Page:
Founded and led by the charismatic religious leader and commander of Fassi origin Sayyid Muhammad ibn Ali al-Idrisi, from 1908 to 1930, the Idrisid Emirate of Asir spanned the Jīzān and Tihama in the eponymous province in present-day Saudi Arabia and Yemen.
Sayyid Muhammad ibn Ali al-Idrisi comes from a noble family whose genealogy goes back to Idriss I, founder of the city of Fez and first Moroccan ruler. He is the grandson of Ahmad ibn Idris al-Fasi, a Sufi Islamic scholar from Fez who studied at the prestigious Al Quaraouiyine University and worked in Morocco and the Hijaz.
He marked his time as the founder of the " Idrisiyya ", a group of Sufi traditions and brotherhoods. Through his followers, it exerted a diffuse influence that spread throughout the Muslim world. He moved to Zabīd in Yemen, which historically had been a great centre of Muslim scholarship, and died in 1837 in Sabya, which later became the capital of the emirate under the rule of his grandson.
At the beginning of the 20th century, the Middle East was almost entirely under the rule of the Ottoman Empire. The situation evolved during the First World War through the confrontation between the Entente (UK, France, Russia) and the Central Empires (Germany, Austria-Hungary, Ottoman Empire). Before Muhammad al-Idrisi's arrival in Asir, there did not seem to be a unifying factor present among the population. Governed by the Ottomans, the region of Asir was in anarchy at that time, with anti-Turkish sentiment brewing, triggering ethnic and sectarian conflicts between the Ottoman rulers and the local inhabitants. The rise of the Idrisid state in Asir could be seen as a continuation of the tribal rebellions against Ottoman rule.
Muhammad al Idrissi then began to spread the teachings of his grandfather and encouraged the local people to maintain a more rigorous adherence to Islam. In 1908, al Idrissi gained the status of Imam and many tribes in the Asir region recognised him as their spiritual and later warlord. The following year, he began his first efforts to overthrow Ottoman rule in the region. As a result, the Idrisid troops succeeded in taking the Farasan Islands, cities and rallying several tribes. His rise to power led to pacification between the Ottomans and the Idrissids. In the Treaty of al-Hafa'ir, Al-Idrisi was given the title of Kaymakam of Asir, which made him a de facto semi-independent ruler of the region under Ottoman suzerainty.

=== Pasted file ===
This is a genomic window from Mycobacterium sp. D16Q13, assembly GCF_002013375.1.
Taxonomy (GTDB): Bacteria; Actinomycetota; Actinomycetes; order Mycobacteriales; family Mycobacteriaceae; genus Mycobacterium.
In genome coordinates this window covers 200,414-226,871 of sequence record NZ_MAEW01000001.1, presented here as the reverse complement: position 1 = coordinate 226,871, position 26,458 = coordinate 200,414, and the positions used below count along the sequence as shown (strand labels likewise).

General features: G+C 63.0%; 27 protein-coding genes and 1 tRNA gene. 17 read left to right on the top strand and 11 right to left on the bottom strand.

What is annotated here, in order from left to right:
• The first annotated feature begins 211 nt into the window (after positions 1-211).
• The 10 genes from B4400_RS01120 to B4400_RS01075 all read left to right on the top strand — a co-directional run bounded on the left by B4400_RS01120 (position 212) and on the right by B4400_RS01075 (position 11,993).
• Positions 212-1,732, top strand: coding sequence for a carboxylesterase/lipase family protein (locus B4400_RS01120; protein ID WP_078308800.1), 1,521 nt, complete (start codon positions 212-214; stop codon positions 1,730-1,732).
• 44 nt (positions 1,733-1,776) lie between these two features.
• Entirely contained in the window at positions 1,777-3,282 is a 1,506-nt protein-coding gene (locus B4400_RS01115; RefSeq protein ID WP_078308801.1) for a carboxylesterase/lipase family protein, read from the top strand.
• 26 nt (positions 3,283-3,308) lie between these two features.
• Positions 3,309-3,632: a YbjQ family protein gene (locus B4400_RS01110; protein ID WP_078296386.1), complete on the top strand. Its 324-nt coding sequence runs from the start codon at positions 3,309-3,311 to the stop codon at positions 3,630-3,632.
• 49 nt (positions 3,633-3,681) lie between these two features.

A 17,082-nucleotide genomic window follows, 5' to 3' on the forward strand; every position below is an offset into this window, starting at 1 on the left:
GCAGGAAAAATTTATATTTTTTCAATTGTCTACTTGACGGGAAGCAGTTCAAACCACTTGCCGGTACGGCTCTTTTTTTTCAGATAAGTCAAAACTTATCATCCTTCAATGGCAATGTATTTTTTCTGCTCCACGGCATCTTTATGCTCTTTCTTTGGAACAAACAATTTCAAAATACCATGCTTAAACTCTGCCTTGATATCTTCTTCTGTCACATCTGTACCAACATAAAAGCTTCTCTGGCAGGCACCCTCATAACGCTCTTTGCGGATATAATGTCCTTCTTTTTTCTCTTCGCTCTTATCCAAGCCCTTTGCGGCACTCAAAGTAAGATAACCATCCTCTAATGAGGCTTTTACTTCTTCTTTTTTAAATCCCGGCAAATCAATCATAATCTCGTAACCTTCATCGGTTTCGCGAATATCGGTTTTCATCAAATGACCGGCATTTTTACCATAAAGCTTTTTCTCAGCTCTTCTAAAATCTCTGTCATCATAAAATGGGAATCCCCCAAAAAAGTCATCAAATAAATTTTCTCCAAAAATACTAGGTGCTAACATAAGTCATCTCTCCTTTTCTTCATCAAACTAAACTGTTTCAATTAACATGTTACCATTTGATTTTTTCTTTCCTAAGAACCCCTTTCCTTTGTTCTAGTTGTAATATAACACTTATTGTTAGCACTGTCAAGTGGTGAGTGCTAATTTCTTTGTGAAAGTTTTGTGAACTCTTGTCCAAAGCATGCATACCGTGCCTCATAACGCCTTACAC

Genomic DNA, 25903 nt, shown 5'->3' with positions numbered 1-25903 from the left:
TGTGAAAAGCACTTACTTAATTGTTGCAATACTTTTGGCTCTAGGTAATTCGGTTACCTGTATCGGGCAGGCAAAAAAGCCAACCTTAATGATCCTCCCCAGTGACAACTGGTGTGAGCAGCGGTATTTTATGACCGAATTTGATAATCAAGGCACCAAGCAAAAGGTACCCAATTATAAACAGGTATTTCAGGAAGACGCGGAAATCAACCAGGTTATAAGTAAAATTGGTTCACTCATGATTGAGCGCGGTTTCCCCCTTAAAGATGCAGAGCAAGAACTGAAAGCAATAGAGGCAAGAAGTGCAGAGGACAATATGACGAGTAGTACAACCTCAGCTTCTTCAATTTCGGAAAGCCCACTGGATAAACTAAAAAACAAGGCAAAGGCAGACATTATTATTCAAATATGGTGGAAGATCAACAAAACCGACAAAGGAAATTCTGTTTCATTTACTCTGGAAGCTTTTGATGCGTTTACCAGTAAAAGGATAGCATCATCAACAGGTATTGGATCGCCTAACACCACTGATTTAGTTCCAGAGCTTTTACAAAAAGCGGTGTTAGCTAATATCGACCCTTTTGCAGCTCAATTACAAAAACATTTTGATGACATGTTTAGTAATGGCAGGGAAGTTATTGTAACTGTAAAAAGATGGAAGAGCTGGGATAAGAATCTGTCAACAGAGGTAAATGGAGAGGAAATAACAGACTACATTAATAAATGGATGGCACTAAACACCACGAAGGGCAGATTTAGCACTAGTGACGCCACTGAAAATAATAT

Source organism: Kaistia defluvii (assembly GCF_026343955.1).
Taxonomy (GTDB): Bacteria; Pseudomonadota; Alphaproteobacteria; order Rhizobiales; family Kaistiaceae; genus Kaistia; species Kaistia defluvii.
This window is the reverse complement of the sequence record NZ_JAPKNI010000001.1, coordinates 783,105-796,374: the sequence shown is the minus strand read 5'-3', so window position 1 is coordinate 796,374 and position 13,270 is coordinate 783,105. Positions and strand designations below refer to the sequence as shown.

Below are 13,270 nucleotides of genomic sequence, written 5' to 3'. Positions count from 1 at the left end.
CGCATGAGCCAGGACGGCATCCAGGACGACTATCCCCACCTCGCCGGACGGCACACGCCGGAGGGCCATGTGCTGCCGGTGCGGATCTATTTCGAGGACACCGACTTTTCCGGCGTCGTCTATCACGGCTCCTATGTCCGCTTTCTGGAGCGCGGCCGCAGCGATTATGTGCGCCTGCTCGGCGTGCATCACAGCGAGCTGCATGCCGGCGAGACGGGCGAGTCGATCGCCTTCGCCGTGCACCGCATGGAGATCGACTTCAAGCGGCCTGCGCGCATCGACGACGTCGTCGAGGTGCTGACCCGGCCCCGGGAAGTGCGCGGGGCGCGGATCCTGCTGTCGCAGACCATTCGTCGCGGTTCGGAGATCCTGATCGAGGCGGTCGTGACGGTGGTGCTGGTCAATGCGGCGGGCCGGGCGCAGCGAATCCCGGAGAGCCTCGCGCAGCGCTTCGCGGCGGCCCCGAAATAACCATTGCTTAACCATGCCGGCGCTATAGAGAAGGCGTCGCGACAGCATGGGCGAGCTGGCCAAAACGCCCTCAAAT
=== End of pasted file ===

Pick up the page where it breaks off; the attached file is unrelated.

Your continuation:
However, following negotiations with Italy, Sayyid Muhammad's forces came into open conflict with the Ottoman forces in Abha. The Idrisids were defeated in 1911 by Hashemite forces under Hussein ibn Ali, Sheriff of Mecca, who was still loyal to the Ottomans. However, the tide turned when Sayyid Muhammad entered into a secret military alliance with Britain, then at war with the Ottomans in 1915. Sharif Hussein subsequently switched sides, joining the British to oppose the Ottomans. His military campaign was successful and by the end of World War I, Sayyid Muhammad became governor of an internationally recognised sovereign state as the Idrisid Emirate of Asir.
End of the emirate
After the fall of the Ottoman Empire, the Arabian Peninsula was gripped by internal rivalries and it was clear that England was no longer able to honour its commitments, which was a factor in the decline of the Emirate. In addition, the sovereignty of the Emirate of Asir was threatened by the contemplation of Hussein bin Ali, King of the Hijaz, and by Yemen led by Imam Yahya. The death of Muhammad ibn Ali Al-Idrisi led to a family feud for the throne. As soon as the new amir, Al-Hassan, came to power, the rulers of Hijaz and Yemen claimed the Idrisid possessions.
In June 1934, the Saudis and Yemenis signed a treaty of friendship and brotherhood between Saudi Arabia and Yemen providing for the establishment of peaceful and diplomatic relations between the two countries. The treaty also provided for the demarcation of the borders between the two countries, which was completed in 1936, and thus the lands of the Emirate of Idriss were divided causing its dissolution.
The Idrisi State in Asir: Politics, Religion and Prestige in Arabia |Anne K. Bang | 1997
The Encyclopaedia of Islam (Second Edition) | Headley | 1954-2005